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Can a veterinarian advertise a clinic’s rating by a third party?

A clinic rating by a third-party company can be advertised as long as the third-party company is referenced as to the source of the rating. 

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Can a veterinarian advertise the products they stock at their clinic, or would that be considered an endorsement?

Veterinarians can advertise the products they stock at their facility. This is not considered an endorsement, unless the descriptors used make it such. This lets clients know what products and services are provided by the veterinary facility. For example, advertising that “our clinic stocks item A” is fine. Advertising that “our clinic stocks item A because it is the best” is not appropriate as this would be seen as an endorsement.

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Can a veterinarian be a spokesperson in a marketing campaign for a company’s product or service to the public?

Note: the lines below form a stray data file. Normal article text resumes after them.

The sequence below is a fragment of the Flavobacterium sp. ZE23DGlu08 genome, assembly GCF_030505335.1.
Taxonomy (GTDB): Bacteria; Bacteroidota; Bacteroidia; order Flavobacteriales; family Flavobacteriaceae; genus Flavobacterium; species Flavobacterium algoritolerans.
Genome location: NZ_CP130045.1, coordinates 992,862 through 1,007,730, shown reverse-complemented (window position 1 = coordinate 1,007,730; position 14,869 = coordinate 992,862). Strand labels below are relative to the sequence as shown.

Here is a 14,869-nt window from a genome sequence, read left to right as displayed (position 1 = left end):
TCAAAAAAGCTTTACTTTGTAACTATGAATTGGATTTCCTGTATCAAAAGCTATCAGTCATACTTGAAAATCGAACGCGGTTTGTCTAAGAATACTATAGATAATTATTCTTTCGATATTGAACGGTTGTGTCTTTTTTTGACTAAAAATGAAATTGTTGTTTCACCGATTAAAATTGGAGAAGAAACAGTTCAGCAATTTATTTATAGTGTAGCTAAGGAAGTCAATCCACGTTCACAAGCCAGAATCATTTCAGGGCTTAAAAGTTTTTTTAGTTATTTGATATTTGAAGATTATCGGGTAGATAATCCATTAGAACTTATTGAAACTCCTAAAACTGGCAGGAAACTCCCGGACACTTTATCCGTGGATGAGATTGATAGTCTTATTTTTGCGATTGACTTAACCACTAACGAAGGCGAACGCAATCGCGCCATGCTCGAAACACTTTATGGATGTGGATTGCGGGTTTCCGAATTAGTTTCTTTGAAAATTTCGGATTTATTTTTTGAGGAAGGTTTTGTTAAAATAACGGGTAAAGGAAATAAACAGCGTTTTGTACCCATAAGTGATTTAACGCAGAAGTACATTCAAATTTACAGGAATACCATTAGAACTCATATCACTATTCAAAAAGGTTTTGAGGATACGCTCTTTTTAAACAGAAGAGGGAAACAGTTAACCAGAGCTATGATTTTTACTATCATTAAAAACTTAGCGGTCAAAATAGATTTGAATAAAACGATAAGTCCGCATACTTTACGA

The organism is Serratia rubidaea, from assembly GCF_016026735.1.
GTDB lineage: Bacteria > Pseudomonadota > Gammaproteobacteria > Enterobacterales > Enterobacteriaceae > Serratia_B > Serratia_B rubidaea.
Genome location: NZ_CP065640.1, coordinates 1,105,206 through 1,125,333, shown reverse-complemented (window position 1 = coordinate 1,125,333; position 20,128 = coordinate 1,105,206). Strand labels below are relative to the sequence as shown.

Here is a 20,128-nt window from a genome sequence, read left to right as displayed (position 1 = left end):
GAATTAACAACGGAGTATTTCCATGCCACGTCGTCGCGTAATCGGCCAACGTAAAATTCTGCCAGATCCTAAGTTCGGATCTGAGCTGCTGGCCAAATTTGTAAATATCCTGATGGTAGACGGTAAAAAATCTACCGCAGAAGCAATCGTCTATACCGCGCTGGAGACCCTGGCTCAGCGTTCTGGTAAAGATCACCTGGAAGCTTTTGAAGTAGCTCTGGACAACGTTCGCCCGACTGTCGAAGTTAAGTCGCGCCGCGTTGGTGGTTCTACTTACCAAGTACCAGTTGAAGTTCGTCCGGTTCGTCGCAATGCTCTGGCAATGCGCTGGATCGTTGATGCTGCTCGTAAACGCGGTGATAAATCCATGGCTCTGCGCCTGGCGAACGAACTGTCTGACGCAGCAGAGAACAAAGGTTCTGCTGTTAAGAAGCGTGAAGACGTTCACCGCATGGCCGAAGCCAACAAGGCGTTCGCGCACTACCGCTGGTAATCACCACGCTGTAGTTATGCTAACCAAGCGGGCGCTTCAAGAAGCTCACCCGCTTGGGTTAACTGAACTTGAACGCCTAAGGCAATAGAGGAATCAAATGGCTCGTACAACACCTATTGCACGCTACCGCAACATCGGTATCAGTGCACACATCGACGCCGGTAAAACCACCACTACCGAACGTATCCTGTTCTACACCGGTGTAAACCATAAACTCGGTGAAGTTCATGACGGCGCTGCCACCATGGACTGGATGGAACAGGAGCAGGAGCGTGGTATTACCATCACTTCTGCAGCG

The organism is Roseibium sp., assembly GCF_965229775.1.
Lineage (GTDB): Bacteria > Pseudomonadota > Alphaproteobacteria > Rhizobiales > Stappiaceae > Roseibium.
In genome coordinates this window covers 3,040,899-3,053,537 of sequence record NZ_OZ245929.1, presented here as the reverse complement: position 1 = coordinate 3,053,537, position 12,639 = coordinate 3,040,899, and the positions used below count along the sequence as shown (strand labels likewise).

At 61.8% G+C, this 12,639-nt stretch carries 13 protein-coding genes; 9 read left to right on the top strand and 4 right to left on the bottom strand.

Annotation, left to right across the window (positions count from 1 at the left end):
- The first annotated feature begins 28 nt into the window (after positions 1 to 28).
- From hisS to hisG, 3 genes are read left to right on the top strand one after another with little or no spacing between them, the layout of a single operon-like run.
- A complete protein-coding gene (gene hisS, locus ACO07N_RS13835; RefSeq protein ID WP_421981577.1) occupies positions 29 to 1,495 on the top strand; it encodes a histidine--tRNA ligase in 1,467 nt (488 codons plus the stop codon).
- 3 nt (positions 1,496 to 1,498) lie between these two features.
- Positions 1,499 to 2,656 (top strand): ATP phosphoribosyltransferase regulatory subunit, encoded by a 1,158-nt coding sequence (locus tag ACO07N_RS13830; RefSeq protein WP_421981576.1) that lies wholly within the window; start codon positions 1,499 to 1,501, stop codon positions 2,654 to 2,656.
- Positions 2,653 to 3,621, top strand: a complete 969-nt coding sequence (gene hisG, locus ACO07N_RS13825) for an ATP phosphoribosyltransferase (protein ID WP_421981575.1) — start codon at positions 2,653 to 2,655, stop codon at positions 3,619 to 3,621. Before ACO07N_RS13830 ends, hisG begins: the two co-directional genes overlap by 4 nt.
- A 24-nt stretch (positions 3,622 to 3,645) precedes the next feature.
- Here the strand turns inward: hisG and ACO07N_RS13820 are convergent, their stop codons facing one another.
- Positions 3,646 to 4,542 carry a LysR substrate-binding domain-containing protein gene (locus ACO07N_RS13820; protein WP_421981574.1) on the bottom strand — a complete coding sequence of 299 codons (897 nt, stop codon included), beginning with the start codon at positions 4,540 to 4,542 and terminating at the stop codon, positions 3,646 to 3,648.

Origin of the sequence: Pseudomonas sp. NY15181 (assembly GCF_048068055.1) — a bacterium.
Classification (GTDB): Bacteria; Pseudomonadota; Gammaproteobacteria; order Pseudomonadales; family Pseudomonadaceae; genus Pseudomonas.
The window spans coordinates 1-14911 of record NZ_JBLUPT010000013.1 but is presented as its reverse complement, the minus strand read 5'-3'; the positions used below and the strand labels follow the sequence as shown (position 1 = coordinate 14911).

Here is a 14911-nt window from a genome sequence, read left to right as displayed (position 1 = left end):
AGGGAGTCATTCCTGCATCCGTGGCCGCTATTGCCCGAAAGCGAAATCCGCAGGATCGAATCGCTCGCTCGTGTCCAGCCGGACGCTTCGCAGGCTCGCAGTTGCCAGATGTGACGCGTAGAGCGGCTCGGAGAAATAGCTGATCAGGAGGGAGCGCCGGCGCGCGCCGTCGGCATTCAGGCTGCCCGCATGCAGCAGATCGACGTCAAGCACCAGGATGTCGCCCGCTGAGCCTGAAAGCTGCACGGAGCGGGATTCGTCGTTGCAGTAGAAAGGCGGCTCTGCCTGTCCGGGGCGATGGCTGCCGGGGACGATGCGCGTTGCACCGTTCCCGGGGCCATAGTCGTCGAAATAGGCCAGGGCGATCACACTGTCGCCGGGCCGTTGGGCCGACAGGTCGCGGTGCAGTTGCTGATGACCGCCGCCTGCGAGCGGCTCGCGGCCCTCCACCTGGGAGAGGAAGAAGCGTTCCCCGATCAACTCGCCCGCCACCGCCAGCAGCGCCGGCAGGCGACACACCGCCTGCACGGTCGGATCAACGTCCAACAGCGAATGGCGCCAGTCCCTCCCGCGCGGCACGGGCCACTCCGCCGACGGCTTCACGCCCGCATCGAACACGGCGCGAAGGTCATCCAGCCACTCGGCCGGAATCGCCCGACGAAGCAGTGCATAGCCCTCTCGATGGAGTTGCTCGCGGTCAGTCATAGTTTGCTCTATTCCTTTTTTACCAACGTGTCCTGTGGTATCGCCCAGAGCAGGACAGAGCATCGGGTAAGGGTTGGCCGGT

A veterinarian cannot permit their status as a licensed veterinarian to be used in any communication offering a product or service to the public except for the products, veterinary services or ancillary services that they offer in their professional capacity.

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Can a veterinarian advertise that their services are better than another?

When advertising their practice, veterinarians cannot use comparisons to, or statements of superiority over, another practice/veterinarian, for example, “the best in town” or as “delivering the most compassionate care”. 

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Where can a veterinarian advertise their services?

Veterinarians can advertise in any public medium. This includes:

  • print
  • radio
  • television
  • internet
  • social media
  • signs
  • billboards
  • bulletin boards
  • booth (at a pet expo for example)
  • “Welcome Wagon” or similar community welcome package/realtor package
  • reusable shopping bags

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Can a non-veterinary business hand out a veterinarian’s business card/ or a clinic’s pamphlet?